Last week we sold, gave away and packed up the last of our belongings, then handed over the house keys to the Agent who would finalise it’s sale in Adelaide. We stuffed what was left in to our car and started our road trip east toward our first ever housesit in New South Wales, Australia. A couple of months earlier, through a website, Aussie Housesitters we’d replied to an advertisement to care for a house in the Bega Valley region of southern New South Wales. The owners of the home were going away for three months, and were looking to someone to housesit their eco friendly home on 100 acres of bushland. The ad sounded like a wonderful opportunity for our family to have a uniquely Australian experience, with lots of down-time to prepare ourselves for the travel ahead.
A 100 acre bushland property and an eco friendly mudbrick house is probably the complete opposite to our house in the northern suburbs of Adelaide, but that’s just what made it so appealing. We had always planned to take a month or two off in Australia before heading overseas. Simon had to work right up to a week before we could leave our house, and we always new that those last few weeks of ridding ourselves of all our belongings would be frantic and stressful. The children and I had already fallen into a lovely routine of homeschooling, and it was important to us that Simon had some time with us, both to relax, and become a part of that routine as well. The housesit that we applied for was a bit longer than we expected (3 1/2 months) but it’s location in Australia was exactly where we wanted to be. Of all the times we’d made our way up and down the east coast, somehow we always seemed to miss the famously beautiful pocket of southern New South Wales. 3 1/2 months close to nature and native Australian wildlife in the Bega Valley sounded perfect, and we were so grateful that the home’s generous owners would entrust this little bit of heaven to us.
After a couple of days drive across the bottom eastern corner of Australia, we arrived in the beautiful Bega Valley. We then followed the instructions given to us via email. These lead us off of the Google map, along a winding dirt road, down, down, deeper and deeper into the bushland, right to the bottom of a very deep, cool valley. As we made our way along the drive, the trees opened up to a clearing, and we recognised the house that we’d previously seen in photographs. Together, with the kids, we fell out of the car and straight into welcome hugs from the two beaming owners of the property. Immediately, we felt at ease, like old friends reuniting, and the property… wow! Everything was going to be fine, in fact, everything was going to be great!
Mr. and Mrs. R. invited us in, and showed us around the house which is a stone and mudbrick home built with tree trunks as pillars and natural timber beams. It has 5 rooms: The living / kitchen area, dining room, a study, bedroom and bathroom. The house is full of character, and every surface displays a collection of interesting trinkets collected from years of travel that the owners themselves have done. Then we went outside to see the outdoor composting toilet. It uses no water for flushing, instead waste falls into a pit below where it composts for the garden. The outdoor toilet doesn’t smell at all, but it is a bit chilly out there on a winter’s day, there are only 3 walls! It is a ‘Loo with a View’, the missing wall faces away from the house, but straight out to the bushland. It takes a bit of getting used to, but often Wallabys and other wildlife can be seen hopping about.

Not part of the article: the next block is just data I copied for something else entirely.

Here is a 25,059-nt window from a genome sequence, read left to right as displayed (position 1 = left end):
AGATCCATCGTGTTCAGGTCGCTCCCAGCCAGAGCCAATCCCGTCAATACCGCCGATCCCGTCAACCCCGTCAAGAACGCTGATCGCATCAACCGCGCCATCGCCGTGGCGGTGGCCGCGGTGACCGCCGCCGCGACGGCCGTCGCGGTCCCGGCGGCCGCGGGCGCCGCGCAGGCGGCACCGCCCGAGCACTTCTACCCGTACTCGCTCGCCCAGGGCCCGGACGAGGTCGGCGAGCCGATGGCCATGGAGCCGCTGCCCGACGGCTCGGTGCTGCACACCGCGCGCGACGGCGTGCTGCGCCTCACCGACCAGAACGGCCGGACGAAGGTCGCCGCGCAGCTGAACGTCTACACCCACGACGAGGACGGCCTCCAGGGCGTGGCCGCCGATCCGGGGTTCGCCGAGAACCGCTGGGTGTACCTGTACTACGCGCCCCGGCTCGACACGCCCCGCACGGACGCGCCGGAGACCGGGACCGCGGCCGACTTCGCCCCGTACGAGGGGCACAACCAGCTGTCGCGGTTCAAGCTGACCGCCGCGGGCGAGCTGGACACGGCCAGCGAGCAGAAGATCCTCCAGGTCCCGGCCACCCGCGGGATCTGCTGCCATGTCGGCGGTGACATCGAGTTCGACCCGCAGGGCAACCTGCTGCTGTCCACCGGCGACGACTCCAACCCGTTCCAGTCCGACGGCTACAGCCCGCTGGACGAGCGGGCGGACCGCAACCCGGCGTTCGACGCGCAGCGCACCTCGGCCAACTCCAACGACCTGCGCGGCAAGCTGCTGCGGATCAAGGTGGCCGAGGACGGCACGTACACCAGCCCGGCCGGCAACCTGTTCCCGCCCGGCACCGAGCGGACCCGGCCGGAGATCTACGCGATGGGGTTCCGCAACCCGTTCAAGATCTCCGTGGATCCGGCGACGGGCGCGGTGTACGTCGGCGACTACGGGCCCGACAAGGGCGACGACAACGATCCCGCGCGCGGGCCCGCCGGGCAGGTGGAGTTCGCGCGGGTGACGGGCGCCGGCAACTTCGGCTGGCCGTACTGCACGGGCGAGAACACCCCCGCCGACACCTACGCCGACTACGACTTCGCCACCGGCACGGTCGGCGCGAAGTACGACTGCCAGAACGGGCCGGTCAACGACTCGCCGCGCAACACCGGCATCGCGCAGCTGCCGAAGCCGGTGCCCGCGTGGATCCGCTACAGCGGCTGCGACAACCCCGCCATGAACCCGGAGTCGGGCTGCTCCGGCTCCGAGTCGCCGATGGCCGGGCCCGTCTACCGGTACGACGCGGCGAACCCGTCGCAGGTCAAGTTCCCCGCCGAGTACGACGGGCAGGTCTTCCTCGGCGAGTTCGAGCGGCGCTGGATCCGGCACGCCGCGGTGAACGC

In the cleared area around the house there is a huge vegetable patch full of winter greens and fruit trees, and a beautiful clear stream that provides water for the home. In just a few days, we’ve already seen Wombats, Wallabys, Kangaroos, parrots and birds, Bandicoots and Antechinus (tiny mouse sized marsupials). Unfortunately, the Antechinus were seen in the kitchen! They are not a rodent, like mice however, and Simon and the children have enjoyed catching them in harmless traps to be released into the wild again, and have already reduced their visits to just one cheeky one who is squeaking about. I have to admit, I’ll be happy if they are all moved outside again as quickly as possible, marsupials or not, they still give me the heeby jeebies!
Our responsibilities whilst here are to tend to the vegetable patch and garden and keep the house. It’s not a lot at all, and we feel ever so privileged to have been given this uniquely Australian bush experience for so little in return. With that in mind we hope, to the best of our ability, to leave a very positive mark on the property during our 3 month stay; to treat our surroundings, the wildlife, and the environment with respect. In just short of one week we are already settling in and establishing routines around feeding chickens, harvesting fruit and veges, homeschooling and exercising daily with a walk up the very steep drive. As we sit outside enjoying a morning tea break, tiny birds flutter and land all around us, taking a nibble from the apple we hold out to them. Right now it’s hard to feel like we’re anywhere but heaven… well the Australian version of it anyway, complete with an ‘outback dunny’ 😉